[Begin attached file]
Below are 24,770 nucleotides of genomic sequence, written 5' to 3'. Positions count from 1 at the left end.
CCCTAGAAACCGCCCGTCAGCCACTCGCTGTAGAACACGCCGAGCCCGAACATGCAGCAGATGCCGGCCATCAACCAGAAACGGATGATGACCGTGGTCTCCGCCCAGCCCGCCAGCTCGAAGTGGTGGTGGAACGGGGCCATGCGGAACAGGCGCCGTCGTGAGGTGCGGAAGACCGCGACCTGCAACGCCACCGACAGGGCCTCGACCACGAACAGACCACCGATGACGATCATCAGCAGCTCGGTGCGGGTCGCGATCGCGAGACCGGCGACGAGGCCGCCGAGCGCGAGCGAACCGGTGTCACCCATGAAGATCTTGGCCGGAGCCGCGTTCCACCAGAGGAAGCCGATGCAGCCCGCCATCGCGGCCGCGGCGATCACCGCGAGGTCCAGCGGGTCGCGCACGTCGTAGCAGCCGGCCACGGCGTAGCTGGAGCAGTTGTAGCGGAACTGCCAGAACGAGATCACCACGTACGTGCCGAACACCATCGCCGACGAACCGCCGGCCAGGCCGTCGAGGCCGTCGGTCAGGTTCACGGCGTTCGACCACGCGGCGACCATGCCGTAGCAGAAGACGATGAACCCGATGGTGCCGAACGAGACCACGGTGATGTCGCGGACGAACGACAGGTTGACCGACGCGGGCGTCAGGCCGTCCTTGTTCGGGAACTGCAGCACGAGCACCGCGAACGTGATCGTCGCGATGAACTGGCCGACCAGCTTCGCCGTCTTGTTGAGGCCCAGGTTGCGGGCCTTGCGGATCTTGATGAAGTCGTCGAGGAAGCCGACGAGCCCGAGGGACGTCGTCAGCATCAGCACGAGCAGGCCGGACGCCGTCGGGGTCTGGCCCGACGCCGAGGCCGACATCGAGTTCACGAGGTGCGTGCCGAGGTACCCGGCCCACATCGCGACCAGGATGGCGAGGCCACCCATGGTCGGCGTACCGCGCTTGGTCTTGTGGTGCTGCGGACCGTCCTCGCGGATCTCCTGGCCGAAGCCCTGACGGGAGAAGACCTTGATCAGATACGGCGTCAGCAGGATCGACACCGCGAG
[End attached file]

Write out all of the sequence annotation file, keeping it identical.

Below are 24,770 nucleotides of genomic sequence, written 5' to 3'. Positions count from 1 at the left end.
CCCTAGAAACCGCCCGTCAGCCACTCGCTGTAGAACACGCCGAGCCCGAACATGCAGCAGATGCCGGCCATCAACCAGAAACGGATGATGACCGTGGTCTCCGCCCAGCCCGCCAGCTCGAAGTGGTGGTGGAACGGGGCCATGCGGAACAGGCGCCGTCGTGAGGTGCGGAAGACCGCGACCTGCAACGCCACCGACAGGGCCTCGACCACGAACAGACCACCGATGACGATCATCAGCAGCTCGGTGCGGGTCGCGATCGCGAGACCGGCGACGAGGCCGCCGAGCGCGAGCGAACCGGTGTCACCCATGAAGATCTTGGCCGGAGCCGCGTTCCACCAGAGGAAGCCGATGCAGCCCGCCATCGCGGCCGCGGCGATCACCGCGAGGTCCAGCGGGTCGCGCACGTCGTAGCAGCCGGCCACGGCGTAGCTGGAGCAGTTGTAGCGGAACTGCCAGAACGAGATCACCACGTACGTGCCGAACACCATCGCCGACGAACCGCCGGCCAGGCCGTCGAGGCCGTCGGTCAGGTTCACGGCGTTCGACCACGCGGCGACCATGCCGTAGCAGAAGACGATGAACCCGATGGTGCCGAACGAGACCACGGTGATGTCGCGGACGAACGACAGGTTGACCGACGCGGGCGTCAGGCCGTCCTTGTTCGGGAACTGCAGCACGAGCACCGCGAACGTGATCGTCGCGATGAACTGGCCGACCAGCTTCGCCGTCTTGTTGAGGCCCAGGTTGCGGGCCTTGCGGATCTTGATGAAGTCGTCGAGGAAGCCGACGAGCCCGAGGGACGTCGTCAGCATCAGCACGAGCAGGCCGGACGCCGTCGGGGTCTGGCCCGACGCCGAGGCCGACATCGAGTTCACGAGGTGCGTGCCGAGGTACCCGGCCCACATCGCGACCAGGATGGCGAGGCCACCCATGGTCGGCGTACCGCGCTTGGTCTTGTGGTGCTGCGGACCGTCCTCGCGGATCTCCTGGCCGAAGCCCTGACGGGAGAAGACCTTGATCAGATACGGCGTCAGCAGGATCGACACCGCGAG